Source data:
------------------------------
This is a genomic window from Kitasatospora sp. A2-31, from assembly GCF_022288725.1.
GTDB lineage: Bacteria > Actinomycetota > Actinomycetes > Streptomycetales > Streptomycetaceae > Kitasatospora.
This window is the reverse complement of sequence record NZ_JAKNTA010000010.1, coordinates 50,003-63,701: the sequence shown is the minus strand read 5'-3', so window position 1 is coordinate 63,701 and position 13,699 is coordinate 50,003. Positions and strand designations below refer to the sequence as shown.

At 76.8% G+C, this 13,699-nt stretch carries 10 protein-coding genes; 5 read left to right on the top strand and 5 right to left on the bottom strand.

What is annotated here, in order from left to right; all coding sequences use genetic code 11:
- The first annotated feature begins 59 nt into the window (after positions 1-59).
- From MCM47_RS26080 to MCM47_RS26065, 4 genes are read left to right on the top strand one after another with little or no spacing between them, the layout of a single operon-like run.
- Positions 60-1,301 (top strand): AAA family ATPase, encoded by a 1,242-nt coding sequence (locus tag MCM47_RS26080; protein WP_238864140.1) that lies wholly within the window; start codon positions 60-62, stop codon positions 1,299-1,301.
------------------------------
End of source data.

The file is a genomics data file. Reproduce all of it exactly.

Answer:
This is a genomic window from Kitasatospora sp. A2-31, from assembly GCF_022288725.1.
GTDB lineage: Bacteria > Actinomycetota > Actinomycetes > Streptomycetales > Streptomycetaceae > Kitasatospora.
This window is the reverse complement of sequence record NZ_JAKNTA010000010.1, coordinates 50,003-63,701: the sequence shown is the minus strand read 5'-3', so window position 1 is coordinate 63,701 and position 13,699 is coordinate 50,003. Positions and strand designations below refer to the sequence as shown.

At 76.8% G+C, this 13,699-nt stretch carries 10 protein-coding genes; 5 read left to right on the top strand and 5 right to left on the bottom strand.

What is annotated here, in order from left to right; all coding sequences use genetic code 11:
- The first annotated feature begins 59 nt into the window (after positions 1-59).
- From MCM47_RS26080 to MCM47_RS26065, 4 genes are read left to right on the top strand one after another with little or no spacing between them, the layout of a single operon-like run.
- Positions 60-1,301 (top strand): AAA family ATPase, encoded by a 1,242-nt coding sequence (locus tag MCM47_RS26080; protein WP_238864140.1) that lies wholly within the window; start codon positions 60-62, stop codon positions 1,299-1,301.